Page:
(also there's the more abstract but not less important concern of layer 2 being permissionless-should "we" choose lightning as "winner", should we integrate every possible, mature, layer 2 then? I've always been in favor of limiting the scope of this project, not extending it)

I'm really sorry to say this after you did all this work.

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laanwj commented Feb 20, 2020

Presumably one hypothetical benefit is not having a separate wallet.

Presumably, if people want to pursue advanced mobile wallet functionality (I heard about Bluetooth integrations, or device power management, NFC and now L2 integration)—this is all very cool, but I think we need to limit the scope of this project, these are so far from block/transaction validation, the critical mission of this project. So bitcoin core's wallet would have to split to a separate repository with different maintainers.

(it can still be distributed together with the node, so from the perspective of an end-user not much would change, but avoids maintenance headaches, and the risks of complex, highly coupled systems, like we don't want some wallet commit adding some shiny new feature to accidentally break validation)

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icota commented Feb 20, 2020

Thank you all for the feedback, I really appreciate it.

What are the benefits of this over a separated Bitcoin-Core & c-lightning (or any other ln daemon)?
If the user interface should be improved, one could developer a new type of a bitcoin-cli (a command-line client) that combines the calls to Bitcoin Core and a lightning daemon.

@jonasschnelli To open a channel in your scenario we are doing two additional steps (newaddr and sendtoaddress). Built-in CoreLightning approach saves the user time and money since we are broadcasting only one transaction instead of two. Huge UX win in my opinion.

Enforcing a specific runtime on users is a hazardous move given the huge diversity of use-cases. A mobile wallet is easier to build as one monolithic process whereas exchange maybe interested to have a micro-services approach for high-availability.

@ariard I absolutely agree with this. I don't believe in a one-size-fits-all approach. I am familiar with @ryanofsky and your work on process separation. But crucially multiprocess is optional at compile time and one can still build a monolithic binary.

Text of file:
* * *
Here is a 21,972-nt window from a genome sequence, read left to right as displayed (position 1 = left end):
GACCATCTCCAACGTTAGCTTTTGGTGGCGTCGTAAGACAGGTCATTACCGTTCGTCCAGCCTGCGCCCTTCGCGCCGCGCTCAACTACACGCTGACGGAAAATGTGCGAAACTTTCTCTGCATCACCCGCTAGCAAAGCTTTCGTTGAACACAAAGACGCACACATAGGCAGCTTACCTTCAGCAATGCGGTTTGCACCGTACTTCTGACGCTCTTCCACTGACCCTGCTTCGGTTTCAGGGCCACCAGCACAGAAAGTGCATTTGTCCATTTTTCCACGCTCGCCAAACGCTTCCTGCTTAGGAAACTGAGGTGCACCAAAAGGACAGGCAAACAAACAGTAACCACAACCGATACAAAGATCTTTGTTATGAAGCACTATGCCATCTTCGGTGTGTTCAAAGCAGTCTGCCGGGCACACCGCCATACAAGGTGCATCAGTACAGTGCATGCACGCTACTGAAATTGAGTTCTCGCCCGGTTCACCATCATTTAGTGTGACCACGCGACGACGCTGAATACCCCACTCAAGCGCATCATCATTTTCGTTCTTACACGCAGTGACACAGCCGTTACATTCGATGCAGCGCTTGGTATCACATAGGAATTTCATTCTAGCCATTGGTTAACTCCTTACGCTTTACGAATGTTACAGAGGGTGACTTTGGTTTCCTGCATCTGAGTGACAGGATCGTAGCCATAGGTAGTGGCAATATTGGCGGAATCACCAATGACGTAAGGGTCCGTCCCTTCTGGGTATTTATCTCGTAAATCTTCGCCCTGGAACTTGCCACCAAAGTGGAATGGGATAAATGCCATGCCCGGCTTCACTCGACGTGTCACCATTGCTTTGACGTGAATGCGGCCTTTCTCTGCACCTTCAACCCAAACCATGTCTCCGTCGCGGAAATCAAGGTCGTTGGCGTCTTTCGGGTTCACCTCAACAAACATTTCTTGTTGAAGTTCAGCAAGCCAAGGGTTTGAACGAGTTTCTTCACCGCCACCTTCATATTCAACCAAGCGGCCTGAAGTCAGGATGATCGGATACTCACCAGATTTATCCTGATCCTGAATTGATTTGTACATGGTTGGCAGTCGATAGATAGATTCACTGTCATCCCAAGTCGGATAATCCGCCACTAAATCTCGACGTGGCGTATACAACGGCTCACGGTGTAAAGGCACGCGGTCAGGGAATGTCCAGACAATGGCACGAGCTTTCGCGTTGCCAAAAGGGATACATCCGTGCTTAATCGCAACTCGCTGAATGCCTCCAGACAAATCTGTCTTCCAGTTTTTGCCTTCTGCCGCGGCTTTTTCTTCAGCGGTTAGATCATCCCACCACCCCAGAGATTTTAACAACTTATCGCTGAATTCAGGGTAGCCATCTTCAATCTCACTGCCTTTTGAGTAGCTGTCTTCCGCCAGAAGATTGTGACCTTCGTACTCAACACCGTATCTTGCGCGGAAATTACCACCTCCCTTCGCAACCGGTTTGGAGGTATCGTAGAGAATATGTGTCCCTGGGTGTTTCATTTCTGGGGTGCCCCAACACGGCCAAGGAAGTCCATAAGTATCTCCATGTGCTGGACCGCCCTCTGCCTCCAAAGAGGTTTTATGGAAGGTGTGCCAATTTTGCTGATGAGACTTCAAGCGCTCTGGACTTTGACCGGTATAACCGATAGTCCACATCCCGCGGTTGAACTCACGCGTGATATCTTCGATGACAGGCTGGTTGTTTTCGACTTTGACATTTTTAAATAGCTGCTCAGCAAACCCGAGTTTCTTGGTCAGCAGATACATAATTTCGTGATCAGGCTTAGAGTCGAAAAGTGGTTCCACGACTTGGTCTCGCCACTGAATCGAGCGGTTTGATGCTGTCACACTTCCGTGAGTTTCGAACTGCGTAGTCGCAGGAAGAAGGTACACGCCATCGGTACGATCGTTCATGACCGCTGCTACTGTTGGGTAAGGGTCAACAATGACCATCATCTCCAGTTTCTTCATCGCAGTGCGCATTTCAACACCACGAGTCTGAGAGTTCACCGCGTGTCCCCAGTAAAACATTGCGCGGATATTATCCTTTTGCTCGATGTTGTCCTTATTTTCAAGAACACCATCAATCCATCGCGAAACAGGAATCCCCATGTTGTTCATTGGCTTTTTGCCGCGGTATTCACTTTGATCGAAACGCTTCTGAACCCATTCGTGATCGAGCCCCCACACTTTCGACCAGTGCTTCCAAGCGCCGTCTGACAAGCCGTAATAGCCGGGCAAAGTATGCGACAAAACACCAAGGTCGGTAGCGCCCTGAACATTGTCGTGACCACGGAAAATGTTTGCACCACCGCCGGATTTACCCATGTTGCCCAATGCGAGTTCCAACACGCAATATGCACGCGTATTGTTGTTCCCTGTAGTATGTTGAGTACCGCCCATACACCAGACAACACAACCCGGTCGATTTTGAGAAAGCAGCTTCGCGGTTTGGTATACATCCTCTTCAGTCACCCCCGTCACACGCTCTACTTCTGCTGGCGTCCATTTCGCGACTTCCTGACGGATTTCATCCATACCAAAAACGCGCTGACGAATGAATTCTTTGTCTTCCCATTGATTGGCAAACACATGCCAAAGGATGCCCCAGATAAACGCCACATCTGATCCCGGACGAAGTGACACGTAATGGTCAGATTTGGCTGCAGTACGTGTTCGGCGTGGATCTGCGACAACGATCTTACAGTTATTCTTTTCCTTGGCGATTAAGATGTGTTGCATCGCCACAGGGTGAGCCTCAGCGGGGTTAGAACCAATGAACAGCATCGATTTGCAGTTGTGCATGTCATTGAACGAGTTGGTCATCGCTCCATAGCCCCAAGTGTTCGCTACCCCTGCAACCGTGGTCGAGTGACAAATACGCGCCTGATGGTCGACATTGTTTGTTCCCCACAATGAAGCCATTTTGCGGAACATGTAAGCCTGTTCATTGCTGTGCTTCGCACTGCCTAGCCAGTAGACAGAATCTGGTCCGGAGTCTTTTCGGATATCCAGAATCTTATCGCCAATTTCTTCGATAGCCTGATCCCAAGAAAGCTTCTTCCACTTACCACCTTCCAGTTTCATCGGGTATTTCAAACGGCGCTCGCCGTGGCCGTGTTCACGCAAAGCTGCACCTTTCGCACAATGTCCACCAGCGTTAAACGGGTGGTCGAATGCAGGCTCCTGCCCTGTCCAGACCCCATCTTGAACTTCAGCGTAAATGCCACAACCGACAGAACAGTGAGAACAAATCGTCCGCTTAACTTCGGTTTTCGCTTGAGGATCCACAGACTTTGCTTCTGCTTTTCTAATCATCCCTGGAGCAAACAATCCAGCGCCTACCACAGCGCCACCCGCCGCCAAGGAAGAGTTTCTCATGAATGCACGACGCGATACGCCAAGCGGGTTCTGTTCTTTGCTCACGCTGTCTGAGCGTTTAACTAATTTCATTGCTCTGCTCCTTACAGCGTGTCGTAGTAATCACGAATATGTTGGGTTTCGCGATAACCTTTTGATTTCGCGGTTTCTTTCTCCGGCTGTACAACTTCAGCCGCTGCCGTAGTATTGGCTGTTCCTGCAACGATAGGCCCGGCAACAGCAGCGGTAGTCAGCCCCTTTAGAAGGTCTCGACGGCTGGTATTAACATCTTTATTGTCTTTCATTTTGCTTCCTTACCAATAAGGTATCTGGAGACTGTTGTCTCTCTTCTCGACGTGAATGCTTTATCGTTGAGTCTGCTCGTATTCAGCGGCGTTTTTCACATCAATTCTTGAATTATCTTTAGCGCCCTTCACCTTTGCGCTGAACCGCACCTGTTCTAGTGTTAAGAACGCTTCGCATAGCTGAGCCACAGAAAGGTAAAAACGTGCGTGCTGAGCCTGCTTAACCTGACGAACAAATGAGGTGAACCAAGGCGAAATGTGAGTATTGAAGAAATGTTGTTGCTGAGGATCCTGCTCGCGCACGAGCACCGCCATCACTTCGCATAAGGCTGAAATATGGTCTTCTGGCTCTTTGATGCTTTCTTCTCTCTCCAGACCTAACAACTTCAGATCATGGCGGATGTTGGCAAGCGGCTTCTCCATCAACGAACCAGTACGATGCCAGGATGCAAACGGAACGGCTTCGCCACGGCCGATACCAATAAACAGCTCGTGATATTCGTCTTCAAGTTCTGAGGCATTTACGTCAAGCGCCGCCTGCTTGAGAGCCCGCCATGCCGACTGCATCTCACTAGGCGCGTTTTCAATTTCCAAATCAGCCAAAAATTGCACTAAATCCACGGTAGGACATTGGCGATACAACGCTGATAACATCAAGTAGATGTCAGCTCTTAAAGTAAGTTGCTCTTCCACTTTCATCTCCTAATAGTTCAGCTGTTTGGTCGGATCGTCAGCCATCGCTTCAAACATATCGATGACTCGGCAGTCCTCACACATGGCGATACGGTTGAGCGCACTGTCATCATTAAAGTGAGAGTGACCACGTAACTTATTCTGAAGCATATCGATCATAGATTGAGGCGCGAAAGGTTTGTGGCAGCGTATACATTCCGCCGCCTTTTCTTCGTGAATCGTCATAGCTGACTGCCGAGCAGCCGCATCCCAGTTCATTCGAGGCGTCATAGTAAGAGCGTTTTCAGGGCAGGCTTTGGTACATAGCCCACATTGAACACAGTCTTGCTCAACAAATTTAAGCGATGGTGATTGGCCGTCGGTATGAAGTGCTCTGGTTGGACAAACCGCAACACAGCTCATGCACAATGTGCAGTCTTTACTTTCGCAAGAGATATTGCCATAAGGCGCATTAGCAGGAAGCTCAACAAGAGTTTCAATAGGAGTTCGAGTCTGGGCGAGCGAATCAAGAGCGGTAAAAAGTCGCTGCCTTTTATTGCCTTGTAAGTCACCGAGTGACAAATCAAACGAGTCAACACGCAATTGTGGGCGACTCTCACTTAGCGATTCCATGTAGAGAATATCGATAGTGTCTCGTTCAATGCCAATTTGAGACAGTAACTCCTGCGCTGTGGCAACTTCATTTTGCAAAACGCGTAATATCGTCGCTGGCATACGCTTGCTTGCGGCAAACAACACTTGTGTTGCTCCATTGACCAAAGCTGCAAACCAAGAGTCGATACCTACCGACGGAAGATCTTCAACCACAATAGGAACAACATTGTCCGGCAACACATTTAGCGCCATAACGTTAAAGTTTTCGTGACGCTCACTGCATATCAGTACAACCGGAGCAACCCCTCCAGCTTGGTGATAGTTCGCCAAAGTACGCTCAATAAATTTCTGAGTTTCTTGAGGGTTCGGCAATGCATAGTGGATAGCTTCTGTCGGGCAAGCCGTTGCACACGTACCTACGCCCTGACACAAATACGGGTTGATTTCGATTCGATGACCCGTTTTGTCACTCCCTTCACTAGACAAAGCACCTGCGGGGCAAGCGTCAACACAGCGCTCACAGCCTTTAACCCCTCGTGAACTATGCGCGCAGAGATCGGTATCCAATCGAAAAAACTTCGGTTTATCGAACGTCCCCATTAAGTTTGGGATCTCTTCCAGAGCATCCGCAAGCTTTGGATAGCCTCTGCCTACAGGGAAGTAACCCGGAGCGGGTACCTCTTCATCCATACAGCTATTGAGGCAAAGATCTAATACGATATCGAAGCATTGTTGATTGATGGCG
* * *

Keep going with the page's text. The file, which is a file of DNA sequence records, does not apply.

I say crucially because, on mobile, monolithic is the only way to go. Multiple processes and IPC pose huge challenges on Android and this situation is not likely to improve (iOS is completely locked down). Take a look at this c-lightning issue and the following comments.

Long story short mobile OSes want to manage the lifecycle of the apps. Spawning processes and various IPC goes against that grain.

Assume you were to rebase this on top of @ryanofsky's process isolated wallet, could you keep all of the rust integrated stuff in the wallet process?

@JeremyRubin I'm not entirely sure. Is tx broadcast and notifying of new blocks part of the wallet process? Right now division of labour is like this: Rust code is dealing with Lightning only and Core does everything else.

Having said all that I realise now that I got carried away a little bit. I was following work on #16834, #17376, #16762 and I lost sight that while fetching headers and blocks is a core (heh) competency of Core - Lightning is probably not.

But before I close this I'd like to take the opportunity to propose a way forward.

What about having CoreLightning as a separate library in its own repository? This way at configure time one could decide to link against it and the only thing needed on the Core side would be the rusty interface to stuff lightning needs like signing and broadcasting tx, fee estimation...